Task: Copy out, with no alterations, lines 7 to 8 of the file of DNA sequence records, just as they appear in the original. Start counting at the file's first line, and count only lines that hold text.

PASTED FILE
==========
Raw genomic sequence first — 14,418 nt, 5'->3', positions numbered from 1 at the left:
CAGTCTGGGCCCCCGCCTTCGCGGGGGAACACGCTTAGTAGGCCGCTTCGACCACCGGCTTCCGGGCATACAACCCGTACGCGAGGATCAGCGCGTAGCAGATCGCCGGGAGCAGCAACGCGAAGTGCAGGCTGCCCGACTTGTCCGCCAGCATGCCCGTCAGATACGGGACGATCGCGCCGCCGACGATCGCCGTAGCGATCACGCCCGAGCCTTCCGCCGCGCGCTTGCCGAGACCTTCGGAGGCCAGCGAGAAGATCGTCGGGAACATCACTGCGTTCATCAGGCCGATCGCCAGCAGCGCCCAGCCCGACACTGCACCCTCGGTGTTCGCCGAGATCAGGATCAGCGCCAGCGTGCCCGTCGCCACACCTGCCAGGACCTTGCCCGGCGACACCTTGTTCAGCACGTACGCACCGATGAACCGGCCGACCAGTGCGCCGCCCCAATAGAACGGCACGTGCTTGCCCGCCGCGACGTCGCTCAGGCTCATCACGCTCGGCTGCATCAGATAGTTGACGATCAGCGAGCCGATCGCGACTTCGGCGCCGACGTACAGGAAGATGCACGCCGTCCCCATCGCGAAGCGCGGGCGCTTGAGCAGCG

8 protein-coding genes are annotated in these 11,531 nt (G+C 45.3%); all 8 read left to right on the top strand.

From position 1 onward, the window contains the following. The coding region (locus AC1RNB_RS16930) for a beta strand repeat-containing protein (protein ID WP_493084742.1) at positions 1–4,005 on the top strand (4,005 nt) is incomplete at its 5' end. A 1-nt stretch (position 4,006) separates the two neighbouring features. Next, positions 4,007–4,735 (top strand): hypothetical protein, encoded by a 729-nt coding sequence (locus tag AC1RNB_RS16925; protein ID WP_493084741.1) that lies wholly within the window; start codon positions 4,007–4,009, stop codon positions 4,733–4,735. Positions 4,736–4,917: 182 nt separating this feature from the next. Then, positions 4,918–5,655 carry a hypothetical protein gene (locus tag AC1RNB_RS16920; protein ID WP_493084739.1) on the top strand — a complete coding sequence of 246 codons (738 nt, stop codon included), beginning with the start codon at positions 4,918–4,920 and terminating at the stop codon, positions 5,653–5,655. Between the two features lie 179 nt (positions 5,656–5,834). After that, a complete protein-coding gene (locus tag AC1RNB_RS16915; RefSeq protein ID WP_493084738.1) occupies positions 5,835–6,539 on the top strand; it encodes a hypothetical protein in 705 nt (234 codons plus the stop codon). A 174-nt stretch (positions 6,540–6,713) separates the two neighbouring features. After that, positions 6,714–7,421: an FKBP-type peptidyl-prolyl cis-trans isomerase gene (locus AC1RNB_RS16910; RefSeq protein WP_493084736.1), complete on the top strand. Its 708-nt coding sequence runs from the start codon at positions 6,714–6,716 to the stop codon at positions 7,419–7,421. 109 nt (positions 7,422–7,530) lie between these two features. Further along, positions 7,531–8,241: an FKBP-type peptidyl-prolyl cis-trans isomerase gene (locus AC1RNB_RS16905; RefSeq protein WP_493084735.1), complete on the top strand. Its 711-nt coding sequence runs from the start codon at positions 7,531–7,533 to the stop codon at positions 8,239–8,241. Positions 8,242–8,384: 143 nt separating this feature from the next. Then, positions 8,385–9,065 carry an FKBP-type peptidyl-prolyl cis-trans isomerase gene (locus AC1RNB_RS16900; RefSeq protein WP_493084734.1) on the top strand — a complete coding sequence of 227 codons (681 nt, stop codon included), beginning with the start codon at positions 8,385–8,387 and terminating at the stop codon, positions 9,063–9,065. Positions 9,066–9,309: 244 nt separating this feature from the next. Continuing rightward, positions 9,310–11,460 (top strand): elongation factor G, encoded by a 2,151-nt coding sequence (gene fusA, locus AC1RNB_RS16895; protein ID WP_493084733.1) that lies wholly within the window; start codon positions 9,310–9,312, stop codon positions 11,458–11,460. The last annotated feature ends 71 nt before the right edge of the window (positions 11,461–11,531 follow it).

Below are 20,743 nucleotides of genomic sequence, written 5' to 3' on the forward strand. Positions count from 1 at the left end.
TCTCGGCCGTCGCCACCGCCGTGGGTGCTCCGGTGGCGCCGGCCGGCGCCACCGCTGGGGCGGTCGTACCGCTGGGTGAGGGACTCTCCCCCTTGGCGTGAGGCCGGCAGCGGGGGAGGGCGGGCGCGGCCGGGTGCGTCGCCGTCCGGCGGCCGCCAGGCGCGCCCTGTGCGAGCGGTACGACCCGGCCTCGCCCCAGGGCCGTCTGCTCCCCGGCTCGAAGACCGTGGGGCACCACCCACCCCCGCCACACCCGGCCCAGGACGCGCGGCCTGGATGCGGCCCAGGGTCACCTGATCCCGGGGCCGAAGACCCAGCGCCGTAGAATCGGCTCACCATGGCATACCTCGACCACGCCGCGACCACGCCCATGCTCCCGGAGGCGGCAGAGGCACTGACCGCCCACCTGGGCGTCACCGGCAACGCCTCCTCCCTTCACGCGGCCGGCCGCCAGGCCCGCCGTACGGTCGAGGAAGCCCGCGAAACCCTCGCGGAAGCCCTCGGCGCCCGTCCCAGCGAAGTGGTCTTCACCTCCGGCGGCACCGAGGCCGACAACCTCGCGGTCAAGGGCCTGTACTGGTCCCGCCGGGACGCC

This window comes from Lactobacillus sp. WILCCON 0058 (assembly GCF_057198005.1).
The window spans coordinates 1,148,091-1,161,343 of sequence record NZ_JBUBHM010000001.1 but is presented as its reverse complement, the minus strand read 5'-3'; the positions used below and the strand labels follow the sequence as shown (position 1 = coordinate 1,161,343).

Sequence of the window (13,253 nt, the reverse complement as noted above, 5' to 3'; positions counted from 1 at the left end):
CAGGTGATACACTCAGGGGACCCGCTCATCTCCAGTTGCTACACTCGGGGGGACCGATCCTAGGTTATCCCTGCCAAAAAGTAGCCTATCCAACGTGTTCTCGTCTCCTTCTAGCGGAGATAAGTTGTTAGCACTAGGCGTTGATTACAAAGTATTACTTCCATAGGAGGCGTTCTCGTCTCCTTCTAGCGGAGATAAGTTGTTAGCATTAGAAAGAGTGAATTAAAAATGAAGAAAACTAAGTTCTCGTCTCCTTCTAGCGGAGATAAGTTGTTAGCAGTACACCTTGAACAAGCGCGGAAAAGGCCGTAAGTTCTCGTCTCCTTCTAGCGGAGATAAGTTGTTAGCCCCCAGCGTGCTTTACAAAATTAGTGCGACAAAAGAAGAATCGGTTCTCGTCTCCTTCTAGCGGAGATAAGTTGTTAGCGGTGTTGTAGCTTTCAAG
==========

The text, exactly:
This window comes from Lactobacillus sp. WILCCON 0058 (assembly GCF_057198005.1).
The window spans coordinates 1,148,091-1,161,343 of sequence record NZ_JBUBHM010000001.1 but is presented as its reverse complement, the minus strand read 5'-3'; the positions used below and the strand labels follow the sequence as shown (position 1 = coordinate 1,161,343).